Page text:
What has changed in the way we see the world?
For as long as I can remember, the relationship of journalists with power has
been hidden behind a bogus objectivity and notions of an "apathetic public"
that justify a mantra of "giving the public what they want." What has changed
is the public's perception and knowledge. No longer trusting what they read
and see and hear, people in western democracies are questioning as never before,
particularly via the internet. Why, they ask, is the great majority of news
sourced to authority and its vested interests? Why are many journalists the
agents of power, not people?
Much of this bracing new thinking can be traced to a remarkable UK website,
MediaLens. The creators of Media Lens,
David Edwards and David Cromwell, assisted by their webmaster, Olly Maw, have
had such an extraordinary influence since they set up the site in 2001 that,
without their meticulous and humane analysis, the full gravity of the debacles
of Iraq and Afghanistan might have been consigned to bad journalism's first
draft of bad history. Peter
Wilby put it well in his review of Guardians
of Power: the Myth of the Liberal Media, a drawing-together of Media
Lens essays published by Pluto Press, which he described as "mercifully
free of academic or political jargon and awesomely well researched. All journalists
should read it, because the Davids make a case that demands to be answered."
That appeared in the New Statesman. Not a single major newspaper reviewed
the most important book about journalism I can remember. Take the latest Media
Lens essay, "Invasion
- a Comparison of Soviet and Western Media Performance." Written with Nikolai
Lanine, who served in the Soviet army during its 1979-89 occupation of Afghanistan,
it draws on Soviet-era newspaper archives, comparing the propaganda of that
time with current western media performance. They are revealed as almost identical.
Like the reported "success" of the US "surge" in Iraq, the
Soviet equivalent allowed "poor peasants [to work] the land peacefully."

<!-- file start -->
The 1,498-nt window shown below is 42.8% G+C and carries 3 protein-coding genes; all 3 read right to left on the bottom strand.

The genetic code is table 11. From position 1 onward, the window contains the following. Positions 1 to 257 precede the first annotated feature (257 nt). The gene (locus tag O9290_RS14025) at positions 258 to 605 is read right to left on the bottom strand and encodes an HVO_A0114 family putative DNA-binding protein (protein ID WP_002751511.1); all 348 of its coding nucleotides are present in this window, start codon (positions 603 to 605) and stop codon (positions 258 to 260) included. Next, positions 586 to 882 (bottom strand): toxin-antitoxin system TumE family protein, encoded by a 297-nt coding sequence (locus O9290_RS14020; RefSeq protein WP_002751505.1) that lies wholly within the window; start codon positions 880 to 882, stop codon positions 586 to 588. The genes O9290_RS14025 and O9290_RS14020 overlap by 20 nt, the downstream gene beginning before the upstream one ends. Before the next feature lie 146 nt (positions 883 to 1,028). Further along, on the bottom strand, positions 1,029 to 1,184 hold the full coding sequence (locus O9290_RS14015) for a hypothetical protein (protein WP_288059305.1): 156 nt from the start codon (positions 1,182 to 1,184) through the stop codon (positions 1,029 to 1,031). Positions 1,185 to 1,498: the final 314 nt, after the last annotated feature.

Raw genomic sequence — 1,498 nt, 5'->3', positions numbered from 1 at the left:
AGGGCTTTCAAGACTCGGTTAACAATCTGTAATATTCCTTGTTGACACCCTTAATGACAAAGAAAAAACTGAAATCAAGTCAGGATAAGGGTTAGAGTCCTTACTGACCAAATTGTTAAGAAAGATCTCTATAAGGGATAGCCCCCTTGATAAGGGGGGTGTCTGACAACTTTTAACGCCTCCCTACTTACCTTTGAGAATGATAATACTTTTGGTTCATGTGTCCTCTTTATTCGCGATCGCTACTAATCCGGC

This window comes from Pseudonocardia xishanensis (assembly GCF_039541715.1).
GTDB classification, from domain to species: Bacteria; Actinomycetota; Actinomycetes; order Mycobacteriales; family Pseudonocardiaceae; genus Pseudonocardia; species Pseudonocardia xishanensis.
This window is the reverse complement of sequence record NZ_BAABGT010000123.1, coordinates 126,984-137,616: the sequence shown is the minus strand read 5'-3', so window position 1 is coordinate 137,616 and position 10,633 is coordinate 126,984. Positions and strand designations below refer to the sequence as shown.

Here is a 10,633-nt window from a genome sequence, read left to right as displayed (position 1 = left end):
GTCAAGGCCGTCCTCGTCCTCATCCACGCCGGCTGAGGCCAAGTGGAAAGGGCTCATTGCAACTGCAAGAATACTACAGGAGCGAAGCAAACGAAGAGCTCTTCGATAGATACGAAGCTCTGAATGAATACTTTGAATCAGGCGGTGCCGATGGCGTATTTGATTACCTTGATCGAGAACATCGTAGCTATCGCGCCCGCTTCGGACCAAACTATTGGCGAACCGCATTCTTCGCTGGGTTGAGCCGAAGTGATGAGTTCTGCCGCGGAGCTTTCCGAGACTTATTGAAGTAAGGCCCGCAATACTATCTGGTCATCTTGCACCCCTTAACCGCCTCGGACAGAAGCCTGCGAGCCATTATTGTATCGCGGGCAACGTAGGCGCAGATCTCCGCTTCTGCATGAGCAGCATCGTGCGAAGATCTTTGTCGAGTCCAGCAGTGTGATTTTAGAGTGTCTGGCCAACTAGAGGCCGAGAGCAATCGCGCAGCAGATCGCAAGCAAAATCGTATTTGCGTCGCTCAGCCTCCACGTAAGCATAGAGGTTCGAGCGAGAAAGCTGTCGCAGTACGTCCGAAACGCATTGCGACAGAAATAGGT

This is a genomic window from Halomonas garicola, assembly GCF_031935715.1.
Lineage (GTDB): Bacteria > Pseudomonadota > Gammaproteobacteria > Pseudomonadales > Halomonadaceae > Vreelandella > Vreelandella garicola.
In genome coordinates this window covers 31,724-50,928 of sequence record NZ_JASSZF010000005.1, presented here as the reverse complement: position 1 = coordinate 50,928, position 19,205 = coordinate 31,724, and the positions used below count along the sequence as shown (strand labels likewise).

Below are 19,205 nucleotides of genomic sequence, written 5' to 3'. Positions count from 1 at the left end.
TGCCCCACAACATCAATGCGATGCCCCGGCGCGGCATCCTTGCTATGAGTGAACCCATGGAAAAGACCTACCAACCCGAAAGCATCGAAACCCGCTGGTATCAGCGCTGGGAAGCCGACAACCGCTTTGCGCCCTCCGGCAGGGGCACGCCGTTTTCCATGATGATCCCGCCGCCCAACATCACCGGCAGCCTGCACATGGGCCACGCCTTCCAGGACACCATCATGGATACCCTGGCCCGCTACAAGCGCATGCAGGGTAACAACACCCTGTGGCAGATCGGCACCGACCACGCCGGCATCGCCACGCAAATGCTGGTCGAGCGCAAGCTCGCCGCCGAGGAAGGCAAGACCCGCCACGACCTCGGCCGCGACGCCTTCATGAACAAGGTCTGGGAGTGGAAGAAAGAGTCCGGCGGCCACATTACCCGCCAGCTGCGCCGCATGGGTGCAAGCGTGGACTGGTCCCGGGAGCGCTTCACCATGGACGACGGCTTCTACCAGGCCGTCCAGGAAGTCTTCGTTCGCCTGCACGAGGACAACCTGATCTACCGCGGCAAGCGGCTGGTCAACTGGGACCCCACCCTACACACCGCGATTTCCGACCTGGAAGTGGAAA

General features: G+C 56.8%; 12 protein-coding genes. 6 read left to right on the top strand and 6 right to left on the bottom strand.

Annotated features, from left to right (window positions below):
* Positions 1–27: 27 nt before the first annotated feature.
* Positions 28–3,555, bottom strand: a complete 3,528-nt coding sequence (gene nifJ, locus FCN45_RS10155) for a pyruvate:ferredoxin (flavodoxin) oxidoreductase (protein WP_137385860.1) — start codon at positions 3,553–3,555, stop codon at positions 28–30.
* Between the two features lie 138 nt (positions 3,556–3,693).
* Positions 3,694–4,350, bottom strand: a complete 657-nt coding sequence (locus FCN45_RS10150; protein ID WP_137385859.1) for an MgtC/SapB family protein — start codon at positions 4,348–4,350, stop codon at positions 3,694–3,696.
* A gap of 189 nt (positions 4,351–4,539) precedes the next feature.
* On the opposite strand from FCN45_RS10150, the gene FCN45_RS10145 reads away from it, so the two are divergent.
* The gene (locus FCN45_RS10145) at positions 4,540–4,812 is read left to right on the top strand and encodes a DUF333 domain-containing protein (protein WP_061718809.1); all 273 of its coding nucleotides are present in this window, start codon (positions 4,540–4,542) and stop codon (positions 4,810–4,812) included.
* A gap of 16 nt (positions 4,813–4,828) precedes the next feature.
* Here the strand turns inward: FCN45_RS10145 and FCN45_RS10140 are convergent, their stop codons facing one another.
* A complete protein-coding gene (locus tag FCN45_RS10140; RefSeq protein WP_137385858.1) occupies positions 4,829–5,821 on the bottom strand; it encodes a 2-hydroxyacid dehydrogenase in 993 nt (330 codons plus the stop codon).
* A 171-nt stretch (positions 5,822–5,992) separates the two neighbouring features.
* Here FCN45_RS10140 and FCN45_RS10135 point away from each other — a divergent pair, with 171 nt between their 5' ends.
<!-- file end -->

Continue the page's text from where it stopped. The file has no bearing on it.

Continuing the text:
Like the Americans and British in Iraq and Afghanistan, Soviet troops were liberators
who became peacekeepers and always acted in "self-defense." The BBC's Mark
Urban's revelation of the "first real evidence that President Bush's grand
design of toppling a dictator and forcing a democracy into the heart of the
Middle East could work" (Newsnight, 12 April 2005) is almost word for word
that of Soviet commentators claiming benign and noble intent behind Moscow's
actions in Afghanistan. The BBC's Paul Wood, in thrall to the 101st Airborne,
reported that the Americans "must win here if they are to leave Iraq .
. . There is much still to do." That precisely was the Soviet line.
The tone of Media Lens's questions to journalists is so respectful that personal
honesty is never questioned. Perhaps that explains a reaction that can be both
outraged and comic. The BBC presenter Gavin Esler, champion of Princess Diana
and Ronald Reagan, ranted at Media Lens emailers as "fascistic" and
"beyond redemption." Roger Alton, editor of the London Observer
and champion of the invasion of Iraq, replied to one ultra-polite member of
the public: "Have you been told to write in by those c*nts at Media Lens?"
When questioned about her environmental reporting, Fiona Harvey, of the Financial
Times, replied: "You're pathetic . . . Who are you?"
The message is: how dare you challenge us in such a way that might expose us?
How dare you do the job of true journalism and keep the record straight? Peter
Barron, the editor of the BBC's Newsnight, took a different approach. "I
rather like them. David Edwards and David Cromwell are unfailingly polite, their
points are well argued and sometimes they're plain right."
David Edwards believes that "reason and honesty are enhanced by compassion
and compromised by greed and hatred. A journalist who is sincerely motivated
by concern for the suffering of others is more likely to report honestly . .
." Some might call this an exotic view. I don't. Neither does the Gandhi
Foundation, which on 2 December will present Media Lens with the prestigious
Gandhi International Peace Award. I salute them.